Called "Widow-Wise", the paperback rests among a stack of books gracing Alyce Gross' coffee table. She's the author; a book about three Jewish college girls in the 50's and their trajectory through life. For Alyce, oh what a life!
Crane your neck as you pas by a the smashing glass and concrete contemporary at Bayshore and Rome (built decades before the recent "mid-mod" craze) and you might spy Alyce and daughter, Rochelle, drinking in the sunset view from their morning room terrace. The morning room, or the living room, there is NO room in the house that DOESN'T capture a postcard picture of the Bayshore; the bustle of the traffic, the sun riffing off the water.
Ascending the front steps is akin to the anticipation of unwrapping a coveted treasure. And then, you enter; a passage from nature's glories to the glorious genius of design; drinking in the art, architecture, decor and detail, all leave you a little tipsy.
What's could've been a cold, hidebound contemporary cavern is, instead, a joyful ballet of cool: A long, tall hall colored in the hues of an eclectic art collection, carries you past a private courtyard for cocktails and a chat, to the majestic maple double doors of the sybarritic master suite; with his and hers baths, sitting room and secluded terrace, all of it whispering a quiet elegance.
It's all about the details; very little escaped the eyes of owners Alyce and Sam Gross. Arrive at the street level garage and the elevator carries you and the groceries half a floor up to the maple and frosted glass kitchen. Rooms are subtly separated by ceiling heights, broad openings, and ingeniously designed sutom cabinets. Inviting, down-filled seating begs you to sit a spell, and a treetop penthouse suite entices you to stay awhile. (The elevator will take you there with the touch of a button).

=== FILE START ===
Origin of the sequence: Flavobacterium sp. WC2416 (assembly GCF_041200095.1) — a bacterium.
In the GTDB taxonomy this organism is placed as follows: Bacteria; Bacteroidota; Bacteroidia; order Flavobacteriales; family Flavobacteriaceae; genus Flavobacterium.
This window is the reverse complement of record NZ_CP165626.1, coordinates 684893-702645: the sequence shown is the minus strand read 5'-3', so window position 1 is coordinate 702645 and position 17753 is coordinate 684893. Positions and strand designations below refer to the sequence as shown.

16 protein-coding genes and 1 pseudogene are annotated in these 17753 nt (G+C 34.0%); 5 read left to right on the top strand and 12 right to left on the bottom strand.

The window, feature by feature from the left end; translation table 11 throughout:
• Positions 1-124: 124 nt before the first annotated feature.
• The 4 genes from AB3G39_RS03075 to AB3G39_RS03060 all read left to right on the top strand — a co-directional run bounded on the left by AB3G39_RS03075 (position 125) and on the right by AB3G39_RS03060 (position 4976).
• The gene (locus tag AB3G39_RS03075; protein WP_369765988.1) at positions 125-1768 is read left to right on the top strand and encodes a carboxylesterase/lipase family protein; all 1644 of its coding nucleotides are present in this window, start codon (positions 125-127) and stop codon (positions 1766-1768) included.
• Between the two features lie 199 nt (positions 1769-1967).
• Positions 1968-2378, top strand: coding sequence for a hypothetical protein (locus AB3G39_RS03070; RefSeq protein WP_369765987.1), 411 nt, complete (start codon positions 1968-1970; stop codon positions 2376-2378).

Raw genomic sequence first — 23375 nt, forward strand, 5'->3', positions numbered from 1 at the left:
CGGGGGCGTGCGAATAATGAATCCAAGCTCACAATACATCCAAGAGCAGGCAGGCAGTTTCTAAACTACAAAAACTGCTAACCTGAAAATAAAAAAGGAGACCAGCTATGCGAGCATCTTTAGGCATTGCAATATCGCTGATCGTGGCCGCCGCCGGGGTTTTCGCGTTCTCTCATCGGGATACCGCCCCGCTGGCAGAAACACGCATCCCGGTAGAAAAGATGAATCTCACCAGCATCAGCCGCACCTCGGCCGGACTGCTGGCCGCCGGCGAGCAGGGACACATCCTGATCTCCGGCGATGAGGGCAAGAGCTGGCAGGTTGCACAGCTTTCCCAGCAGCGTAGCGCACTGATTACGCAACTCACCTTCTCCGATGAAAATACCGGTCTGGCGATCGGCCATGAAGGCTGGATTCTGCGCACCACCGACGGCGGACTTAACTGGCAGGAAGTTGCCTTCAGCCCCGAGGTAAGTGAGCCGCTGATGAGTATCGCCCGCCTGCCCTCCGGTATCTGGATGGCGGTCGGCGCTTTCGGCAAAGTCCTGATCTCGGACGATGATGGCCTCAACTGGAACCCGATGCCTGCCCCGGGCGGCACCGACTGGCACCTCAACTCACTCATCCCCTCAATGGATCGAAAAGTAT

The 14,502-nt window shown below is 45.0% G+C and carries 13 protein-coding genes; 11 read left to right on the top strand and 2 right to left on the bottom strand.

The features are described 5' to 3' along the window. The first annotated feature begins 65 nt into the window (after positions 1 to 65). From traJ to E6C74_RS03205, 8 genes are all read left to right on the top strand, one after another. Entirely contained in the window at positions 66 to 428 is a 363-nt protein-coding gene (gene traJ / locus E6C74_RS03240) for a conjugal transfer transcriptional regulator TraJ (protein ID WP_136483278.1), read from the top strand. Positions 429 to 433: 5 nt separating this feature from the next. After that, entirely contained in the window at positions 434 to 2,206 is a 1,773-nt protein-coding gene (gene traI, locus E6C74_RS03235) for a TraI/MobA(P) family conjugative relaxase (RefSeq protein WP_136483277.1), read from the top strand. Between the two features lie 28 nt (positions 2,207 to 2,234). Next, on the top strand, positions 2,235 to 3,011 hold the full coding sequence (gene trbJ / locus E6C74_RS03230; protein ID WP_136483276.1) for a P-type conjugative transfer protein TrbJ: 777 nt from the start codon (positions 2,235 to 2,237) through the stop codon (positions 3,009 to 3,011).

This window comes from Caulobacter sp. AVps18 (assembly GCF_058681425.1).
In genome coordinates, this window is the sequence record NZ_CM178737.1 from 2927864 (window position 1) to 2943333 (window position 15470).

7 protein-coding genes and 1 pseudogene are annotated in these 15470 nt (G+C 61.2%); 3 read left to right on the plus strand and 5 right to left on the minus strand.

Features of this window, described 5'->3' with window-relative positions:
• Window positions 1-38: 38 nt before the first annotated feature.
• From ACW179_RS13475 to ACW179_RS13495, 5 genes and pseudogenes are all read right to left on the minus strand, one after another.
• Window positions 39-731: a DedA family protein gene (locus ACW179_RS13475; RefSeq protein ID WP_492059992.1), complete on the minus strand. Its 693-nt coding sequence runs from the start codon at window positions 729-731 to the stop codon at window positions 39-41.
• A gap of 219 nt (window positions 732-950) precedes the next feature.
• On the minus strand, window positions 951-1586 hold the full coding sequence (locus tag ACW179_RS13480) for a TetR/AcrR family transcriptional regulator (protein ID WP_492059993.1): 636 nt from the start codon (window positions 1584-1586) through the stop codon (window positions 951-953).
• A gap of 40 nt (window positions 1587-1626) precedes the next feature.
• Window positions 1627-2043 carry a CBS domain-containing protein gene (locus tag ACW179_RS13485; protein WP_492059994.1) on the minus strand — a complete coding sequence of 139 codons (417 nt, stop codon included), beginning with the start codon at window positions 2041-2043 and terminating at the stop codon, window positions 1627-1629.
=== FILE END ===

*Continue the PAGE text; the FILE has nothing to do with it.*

The house came near the end of Sam Gross' life; a life marked by unspeakable tragedy, and an indomitable spirit; the house is a sort of blazing white Phoenix rising from the ashes of Nazi cruelty.
For years Sam refused to share how his mother, father, five brothers, and one sister were rounded up from the Czech home and shipped off to Nazi death camps. His parents soon perished.
But Sam survived, as did every one of his six siblings! They landed in America, and sweating blood and tears, chiseled out the American DReam, their home-building business hitting boomtime status in Ohio.
And, when tough eonomic times hit, the always resourceul Alyce and Sam moved their family to Tampa, re-building their business, and finally, just three years before Sam's death, the couple realized their live-in piece of art on the Bayshore. The welcoming spans of glass and shady corners embrace you with the same delight that lights up Alyce's face when you arrivve. The only thing missing is Sam; a tiny man with the presence of a general, and the grace of a prince; qualities that live on in the whipsering corners of architectrual brilliance and, in the pages of Alyce's book. OH WHAT A LIFE!